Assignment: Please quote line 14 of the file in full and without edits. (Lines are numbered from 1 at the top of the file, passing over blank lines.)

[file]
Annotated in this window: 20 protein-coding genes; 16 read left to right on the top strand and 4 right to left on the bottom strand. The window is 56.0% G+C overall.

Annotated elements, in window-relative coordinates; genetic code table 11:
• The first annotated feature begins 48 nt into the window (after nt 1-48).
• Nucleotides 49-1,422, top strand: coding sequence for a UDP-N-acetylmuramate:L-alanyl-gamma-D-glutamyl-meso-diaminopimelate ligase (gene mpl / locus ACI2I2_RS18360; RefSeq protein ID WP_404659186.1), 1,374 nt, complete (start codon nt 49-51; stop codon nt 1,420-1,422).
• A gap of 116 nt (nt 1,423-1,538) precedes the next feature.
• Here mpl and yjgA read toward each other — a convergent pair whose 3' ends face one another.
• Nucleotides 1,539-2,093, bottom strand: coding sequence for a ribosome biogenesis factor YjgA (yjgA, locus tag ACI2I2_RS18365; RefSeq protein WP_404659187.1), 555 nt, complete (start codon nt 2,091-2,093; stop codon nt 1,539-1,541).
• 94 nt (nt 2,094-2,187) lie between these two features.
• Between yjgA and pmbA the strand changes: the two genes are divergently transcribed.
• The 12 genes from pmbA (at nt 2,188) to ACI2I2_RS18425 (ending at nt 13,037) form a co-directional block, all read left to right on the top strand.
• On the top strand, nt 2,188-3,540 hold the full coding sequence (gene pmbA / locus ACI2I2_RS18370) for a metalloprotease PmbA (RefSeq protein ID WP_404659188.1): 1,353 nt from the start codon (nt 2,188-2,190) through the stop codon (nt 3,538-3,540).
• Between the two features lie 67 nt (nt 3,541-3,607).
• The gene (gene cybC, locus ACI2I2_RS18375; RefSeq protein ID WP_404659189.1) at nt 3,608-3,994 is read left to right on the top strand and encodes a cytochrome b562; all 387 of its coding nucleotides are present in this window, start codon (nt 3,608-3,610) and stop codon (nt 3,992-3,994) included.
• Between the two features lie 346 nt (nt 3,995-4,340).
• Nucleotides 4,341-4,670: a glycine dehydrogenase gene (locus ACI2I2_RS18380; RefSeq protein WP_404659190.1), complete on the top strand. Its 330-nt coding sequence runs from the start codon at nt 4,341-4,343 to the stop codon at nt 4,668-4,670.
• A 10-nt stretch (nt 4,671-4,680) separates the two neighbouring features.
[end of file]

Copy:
• Between the two features lie 346 nt (nt 3,995-4,340).